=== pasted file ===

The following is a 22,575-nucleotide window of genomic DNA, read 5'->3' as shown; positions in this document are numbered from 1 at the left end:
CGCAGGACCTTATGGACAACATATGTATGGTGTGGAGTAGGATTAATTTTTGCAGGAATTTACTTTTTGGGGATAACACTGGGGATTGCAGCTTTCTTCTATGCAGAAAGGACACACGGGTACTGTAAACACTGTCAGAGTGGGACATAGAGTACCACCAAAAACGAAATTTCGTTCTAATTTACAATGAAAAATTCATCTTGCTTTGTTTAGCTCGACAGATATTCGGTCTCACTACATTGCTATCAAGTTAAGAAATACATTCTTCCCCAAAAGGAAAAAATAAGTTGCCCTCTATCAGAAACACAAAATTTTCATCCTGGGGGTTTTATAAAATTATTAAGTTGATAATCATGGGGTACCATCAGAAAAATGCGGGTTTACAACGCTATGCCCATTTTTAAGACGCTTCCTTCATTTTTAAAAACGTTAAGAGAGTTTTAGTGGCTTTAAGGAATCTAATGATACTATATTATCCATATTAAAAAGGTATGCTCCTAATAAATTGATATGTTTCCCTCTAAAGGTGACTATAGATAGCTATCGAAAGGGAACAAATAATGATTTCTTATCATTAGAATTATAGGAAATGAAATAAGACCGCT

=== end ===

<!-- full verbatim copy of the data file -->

The following is a 22,575-nucleotide window of genomic DNA, read 5'->3' as shown; positions in this document are numbered from 1 at the left end:
CGCAGGACCTTATGGACAACATATGTATGGTGTGGAGTAGGATTAATTTTTGCAGGAATTTACTTTTTGGGGATAACACTGGGGATTGCAGCTTTCTTCTATGCAGAAAGGACACACGGGTACTGTAAACACTGTCAGAGTGGGACATAGAGTACCACCAAAAACGAAATTTCGTTCTAATTTACAATGAAAAATTCATCTTGCTTTGTTTAGCTCGACAGATATTCGGTCTCACTACATTGCTATCAAGTTAAGAAATACATTCTTCCCCAAAAGGAAAAAATAAGTTGCCCTCTATCAGAAACACAAAATTTTCATCCTGGGGGTTTTATAAAATTATTAAGTTGATAATCATGGGGTACCATCAGAAAAATGCGGGTTTACAACGCTATGCCCATTTTTAAGACGCTTCCTTCATTTTTAAAAACGTTAAGAGAGTTTTAGTGGCTTTAAGGAATCTAATGATACTATATTATCCATATTAAAAAGGTATGCTCCTAATAAATTGATATGTTTCCCTCTAAAGGTGACTATAGATAGCTATCGAAAGGGAACAAATAATGATTTCTTATCATTAGAATTATAGGAAATGAAATAAGACCGCT